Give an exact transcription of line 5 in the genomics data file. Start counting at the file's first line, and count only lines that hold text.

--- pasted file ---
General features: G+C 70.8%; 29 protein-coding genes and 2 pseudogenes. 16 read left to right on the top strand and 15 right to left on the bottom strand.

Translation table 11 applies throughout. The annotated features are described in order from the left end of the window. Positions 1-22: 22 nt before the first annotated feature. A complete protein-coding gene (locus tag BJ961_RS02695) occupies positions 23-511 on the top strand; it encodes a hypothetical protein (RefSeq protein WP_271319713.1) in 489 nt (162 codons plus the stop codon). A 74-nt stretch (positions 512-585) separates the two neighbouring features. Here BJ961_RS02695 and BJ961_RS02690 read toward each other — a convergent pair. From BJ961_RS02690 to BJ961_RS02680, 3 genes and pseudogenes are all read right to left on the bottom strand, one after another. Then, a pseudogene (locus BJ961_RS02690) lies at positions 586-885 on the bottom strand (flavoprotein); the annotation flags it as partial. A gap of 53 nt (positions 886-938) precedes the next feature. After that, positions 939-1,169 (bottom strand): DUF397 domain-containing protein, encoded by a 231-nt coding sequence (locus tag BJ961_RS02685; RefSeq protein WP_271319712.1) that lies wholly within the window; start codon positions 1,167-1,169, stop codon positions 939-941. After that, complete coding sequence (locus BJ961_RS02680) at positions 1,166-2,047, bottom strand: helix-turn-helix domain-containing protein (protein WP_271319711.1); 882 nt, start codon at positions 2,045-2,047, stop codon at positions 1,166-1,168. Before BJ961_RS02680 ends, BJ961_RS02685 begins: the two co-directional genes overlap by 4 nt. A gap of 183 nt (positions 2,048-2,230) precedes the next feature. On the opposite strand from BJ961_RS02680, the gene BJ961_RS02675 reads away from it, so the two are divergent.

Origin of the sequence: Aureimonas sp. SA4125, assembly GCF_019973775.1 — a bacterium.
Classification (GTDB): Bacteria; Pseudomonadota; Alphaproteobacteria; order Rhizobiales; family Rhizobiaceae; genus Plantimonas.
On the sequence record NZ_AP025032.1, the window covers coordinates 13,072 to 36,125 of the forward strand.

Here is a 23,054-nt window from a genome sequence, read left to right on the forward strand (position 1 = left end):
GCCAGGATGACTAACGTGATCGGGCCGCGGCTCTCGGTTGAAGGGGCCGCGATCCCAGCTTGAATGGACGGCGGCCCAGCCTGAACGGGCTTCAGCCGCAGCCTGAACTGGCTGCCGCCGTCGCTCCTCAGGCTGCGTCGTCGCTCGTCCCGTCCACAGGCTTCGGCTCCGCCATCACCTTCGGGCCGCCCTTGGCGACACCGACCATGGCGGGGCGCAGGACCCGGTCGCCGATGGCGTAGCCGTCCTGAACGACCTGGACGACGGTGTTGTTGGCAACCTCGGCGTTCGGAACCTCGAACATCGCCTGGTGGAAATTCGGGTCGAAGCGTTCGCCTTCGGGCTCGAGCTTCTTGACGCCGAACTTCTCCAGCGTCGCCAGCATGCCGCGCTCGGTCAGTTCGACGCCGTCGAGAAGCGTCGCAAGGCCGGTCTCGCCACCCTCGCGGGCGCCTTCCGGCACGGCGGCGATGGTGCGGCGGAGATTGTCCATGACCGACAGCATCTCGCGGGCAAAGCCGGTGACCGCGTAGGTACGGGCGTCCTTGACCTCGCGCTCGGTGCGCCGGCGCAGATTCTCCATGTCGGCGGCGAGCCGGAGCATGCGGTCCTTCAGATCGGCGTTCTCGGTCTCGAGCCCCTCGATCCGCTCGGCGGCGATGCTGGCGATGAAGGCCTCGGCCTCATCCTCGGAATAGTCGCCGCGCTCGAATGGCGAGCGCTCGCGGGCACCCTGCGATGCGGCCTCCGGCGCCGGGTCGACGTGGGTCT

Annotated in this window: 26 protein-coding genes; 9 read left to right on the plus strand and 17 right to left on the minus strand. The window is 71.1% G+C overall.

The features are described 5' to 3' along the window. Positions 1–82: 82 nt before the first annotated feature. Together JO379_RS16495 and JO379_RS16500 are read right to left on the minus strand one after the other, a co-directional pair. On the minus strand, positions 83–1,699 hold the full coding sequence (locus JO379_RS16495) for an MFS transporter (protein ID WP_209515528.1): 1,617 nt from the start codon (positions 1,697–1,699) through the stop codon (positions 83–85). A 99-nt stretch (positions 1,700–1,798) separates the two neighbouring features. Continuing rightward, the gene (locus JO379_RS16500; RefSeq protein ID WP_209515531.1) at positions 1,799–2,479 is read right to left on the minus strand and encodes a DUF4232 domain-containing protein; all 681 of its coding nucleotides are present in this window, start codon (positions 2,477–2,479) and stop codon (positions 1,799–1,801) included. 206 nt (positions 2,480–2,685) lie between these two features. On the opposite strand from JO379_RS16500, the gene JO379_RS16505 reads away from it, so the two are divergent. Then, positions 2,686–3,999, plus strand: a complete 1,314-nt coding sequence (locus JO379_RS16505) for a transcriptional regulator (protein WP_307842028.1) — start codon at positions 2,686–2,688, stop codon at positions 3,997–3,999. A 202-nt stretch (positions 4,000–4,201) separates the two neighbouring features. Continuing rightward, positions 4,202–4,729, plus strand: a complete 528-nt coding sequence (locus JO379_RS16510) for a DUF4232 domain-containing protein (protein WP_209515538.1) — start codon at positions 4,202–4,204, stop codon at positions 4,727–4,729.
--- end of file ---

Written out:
On the sequence record NZ_AP025032.1, the window covers coordinates 13,072 to 36,125 of the forward strand.